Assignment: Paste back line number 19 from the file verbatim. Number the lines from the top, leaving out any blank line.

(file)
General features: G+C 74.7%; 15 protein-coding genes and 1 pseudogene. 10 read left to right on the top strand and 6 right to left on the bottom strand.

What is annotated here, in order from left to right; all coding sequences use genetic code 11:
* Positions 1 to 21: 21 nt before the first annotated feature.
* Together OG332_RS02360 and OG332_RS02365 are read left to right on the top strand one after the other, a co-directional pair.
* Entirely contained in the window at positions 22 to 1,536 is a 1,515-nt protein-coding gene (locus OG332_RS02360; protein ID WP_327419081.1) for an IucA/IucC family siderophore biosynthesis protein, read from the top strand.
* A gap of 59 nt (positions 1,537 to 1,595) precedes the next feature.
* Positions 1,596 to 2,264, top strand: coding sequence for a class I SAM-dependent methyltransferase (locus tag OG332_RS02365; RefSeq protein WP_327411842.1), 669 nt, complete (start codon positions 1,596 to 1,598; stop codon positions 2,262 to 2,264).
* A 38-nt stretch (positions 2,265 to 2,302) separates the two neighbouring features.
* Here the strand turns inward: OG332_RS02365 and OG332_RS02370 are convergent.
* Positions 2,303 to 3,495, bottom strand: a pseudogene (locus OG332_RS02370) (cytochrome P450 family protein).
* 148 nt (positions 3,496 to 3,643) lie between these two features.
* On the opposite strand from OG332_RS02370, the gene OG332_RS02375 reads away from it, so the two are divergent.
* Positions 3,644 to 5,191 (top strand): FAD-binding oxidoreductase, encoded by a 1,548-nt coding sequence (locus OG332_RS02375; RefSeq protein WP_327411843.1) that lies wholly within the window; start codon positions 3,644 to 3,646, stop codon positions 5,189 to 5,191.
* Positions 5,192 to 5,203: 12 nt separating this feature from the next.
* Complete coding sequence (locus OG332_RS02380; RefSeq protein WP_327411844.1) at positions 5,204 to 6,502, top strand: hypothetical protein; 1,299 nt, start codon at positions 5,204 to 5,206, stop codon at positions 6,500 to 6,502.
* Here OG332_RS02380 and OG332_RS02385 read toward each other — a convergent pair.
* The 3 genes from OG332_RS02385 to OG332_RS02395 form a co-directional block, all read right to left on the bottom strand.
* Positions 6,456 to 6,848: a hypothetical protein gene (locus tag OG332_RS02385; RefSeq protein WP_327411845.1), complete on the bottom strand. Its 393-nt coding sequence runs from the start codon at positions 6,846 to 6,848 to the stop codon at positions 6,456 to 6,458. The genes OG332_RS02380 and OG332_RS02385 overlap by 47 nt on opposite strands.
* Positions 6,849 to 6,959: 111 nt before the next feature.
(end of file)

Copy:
* Positions 6,849 to 6,959: 111 nt before the next feature.